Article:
Guest post by Eventispress author Roderick Hart
Rod asks, ‘Do we need to know a place well in order to write about it, or can we rely on books or the internet?
How true is the often quoted advice,
‘WRITE ABOUT WHAT YOU KNOW’?
“If you are an author who writes fantasy – talking bears, flying witches adept at airborne archery, you know the sort of thing – then setting scenes accurately is unlikely to concern you much. If nothing else is realistic, why would your locations be?
Moving on to those of us at ground level, decisions must be made. Starting with historical novelists, the approach will surely be researching what your chosen locations were like at the time your book is set. What was Naples like in1640 when your heroine, Artemisia, was active with oil on canvas? Not like the Naples we meet in Elena Ferrante’s Neapolitan books, we can be sure of that. Recourse to libraries in person or online will be called for. I am not a historical novelist, but I’m sure they cover their bases as well as they can and if they make the occasional mistake it won’t be for want of trying to get it right.
For authors whose work is set in present times, or near enough, there are two ways to go. Knowing that you’re writing a work of fiction, you think to yourself I might as well make up the settings as well with an occasional nod to actuality. In Paris, a reference to the Eiffel Tower, in Edinburgh to the Castle, or Arthur’s Seat and the Salisbury Crags. Yes, that should cover it. But not everyone will be comfortable with that approach and here I can only speak for myself.
Three of my novels are set in #Edinburgh, where I have lived for many years. Although I know the city well, I visited the sites which would figure in each book and took many photographs as an aid to memory. For example, Interleaved Lives.
Scenes set in Dublin and Traquair are supported by photographs. One location within the city is a disused church.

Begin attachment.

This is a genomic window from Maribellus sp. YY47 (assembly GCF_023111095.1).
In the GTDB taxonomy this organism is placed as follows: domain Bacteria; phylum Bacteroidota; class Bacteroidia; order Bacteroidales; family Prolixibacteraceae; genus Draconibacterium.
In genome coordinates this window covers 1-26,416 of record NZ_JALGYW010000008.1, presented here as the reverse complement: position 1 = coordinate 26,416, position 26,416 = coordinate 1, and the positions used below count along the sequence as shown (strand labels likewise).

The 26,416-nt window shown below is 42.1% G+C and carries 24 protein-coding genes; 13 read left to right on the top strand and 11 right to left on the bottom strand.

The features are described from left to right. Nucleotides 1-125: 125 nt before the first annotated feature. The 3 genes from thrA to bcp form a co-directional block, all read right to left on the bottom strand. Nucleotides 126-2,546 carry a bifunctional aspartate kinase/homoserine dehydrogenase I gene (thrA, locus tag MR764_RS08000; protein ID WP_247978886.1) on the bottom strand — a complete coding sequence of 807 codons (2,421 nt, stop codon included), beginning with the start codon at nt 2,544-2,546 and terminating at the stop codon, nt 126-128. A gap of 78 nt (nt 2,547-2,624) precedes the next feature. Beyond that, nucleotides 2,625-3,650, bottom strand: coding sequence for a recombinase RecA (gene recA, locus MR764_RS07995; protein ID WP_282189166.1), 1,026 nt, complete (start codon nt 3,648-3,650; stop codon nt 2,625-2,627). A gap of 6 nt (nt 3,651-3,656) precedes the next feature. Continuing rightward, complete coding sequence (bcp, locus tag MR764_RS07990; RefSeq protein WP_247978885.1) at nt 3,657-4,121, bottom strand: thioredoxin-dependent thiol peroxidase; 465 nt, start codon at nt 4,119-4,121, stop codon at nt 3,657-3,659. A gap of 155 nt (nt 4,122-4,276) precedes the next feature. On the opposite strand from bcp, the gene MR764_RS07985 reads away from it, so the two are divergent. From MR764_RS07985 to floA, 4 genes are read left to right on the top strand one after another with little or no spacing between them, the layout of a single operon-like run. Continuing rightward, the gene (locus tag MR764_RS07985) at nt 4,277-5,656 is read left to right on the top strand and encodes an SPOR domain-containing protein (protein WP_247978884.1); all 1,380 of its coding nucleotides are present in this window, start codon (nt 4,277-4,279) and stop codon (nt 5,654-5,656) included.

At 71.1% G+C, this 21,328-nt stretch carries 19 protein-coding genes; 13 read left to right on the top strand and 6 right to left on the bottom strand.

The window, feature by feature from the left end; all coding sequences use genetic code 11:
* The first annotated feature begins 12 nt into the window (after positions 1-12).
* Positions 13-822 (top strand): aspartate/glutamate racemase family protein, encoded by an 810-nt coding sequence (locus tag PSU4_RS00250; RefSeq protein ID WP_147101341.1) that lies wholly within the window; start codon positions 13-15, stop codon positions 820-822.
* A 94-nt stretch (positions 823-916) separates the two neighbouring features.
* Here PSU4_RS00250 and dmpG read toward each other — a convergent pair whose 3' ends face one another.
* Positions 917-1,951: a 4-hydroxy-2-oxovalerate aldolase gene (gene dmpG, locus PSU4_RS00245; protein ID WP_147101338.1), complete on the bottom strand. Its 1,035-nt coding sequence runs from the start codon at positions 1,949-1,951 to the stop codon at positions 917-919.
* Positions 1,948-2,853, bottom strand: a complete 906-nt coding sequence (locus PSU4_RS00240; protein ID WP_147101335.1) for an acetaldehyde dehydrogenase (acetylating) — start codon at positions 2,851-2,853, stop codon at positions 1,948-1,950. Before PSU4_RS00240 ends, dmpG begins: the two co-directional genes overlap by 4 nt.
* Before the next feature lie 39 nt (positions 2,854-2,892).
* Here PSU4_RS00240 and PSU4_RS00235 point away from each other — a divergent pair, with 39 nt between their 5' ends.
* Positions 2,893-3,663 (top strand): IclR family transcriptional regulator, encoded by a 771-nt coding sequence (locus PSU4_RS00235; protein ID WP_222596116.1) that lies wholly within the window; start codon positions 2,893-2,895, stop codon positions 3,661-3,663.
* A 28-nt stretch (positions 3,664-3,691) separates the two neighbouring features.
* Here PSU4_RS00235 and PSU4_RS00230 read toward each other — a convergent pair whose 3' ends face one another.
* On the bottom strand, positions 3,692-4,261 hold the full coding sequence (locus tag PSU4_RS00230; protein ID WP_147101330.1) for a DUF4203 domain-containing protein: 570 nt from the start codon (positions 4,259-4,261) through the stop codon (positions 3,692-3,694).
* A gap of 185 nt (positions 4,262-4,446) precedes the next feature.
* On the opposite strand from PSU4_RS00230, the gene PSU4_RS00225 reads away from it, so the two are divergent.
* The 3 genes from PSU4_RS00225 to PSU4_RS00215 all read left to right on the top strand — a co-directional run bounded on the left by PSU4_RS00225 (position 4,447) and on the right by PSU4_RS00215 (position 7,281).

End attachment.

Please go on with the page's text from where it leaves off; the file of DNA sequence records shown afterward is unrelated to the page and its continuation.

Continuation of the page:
The references to this building are detailed and accurate, though changes may have occurred since I finished writing it.
But the fourth book, The Ears of a Cat, never comes near my native city, and instead visits Berlin, Los Angeles, Hokkaido and Charmouth (a coastal town in the English county of Dorset). Of these places, I have only ever set foot in Charmouth, so where does that leave me in search of accuracy?
Were it not for the internet, it would leave me up the creek without a paddle. Now, though, I can travel far and wide without leaving the house. A major aid here is Street View, which not only enables the armchair traveler to visit a given street on the map, it also enables that traveler to see all its buildings. And as if that were not enough, travelers who have actually been there are often kind enough to post photographs of their visit, a further source of reference. Without these aids, I could not have written the Berlin chapters of Ears. In one there is a reference to Leise Park and a gravestone there. The gravestone exists and the reference to the inscription is accurate. How amazing that such a thing is possible? When I was younger than I am today, it was not.
How do you set the scene of your novel? By familiar or not so familiar locations?
You can read more of Rod’s musings on his blog Fragmented Mind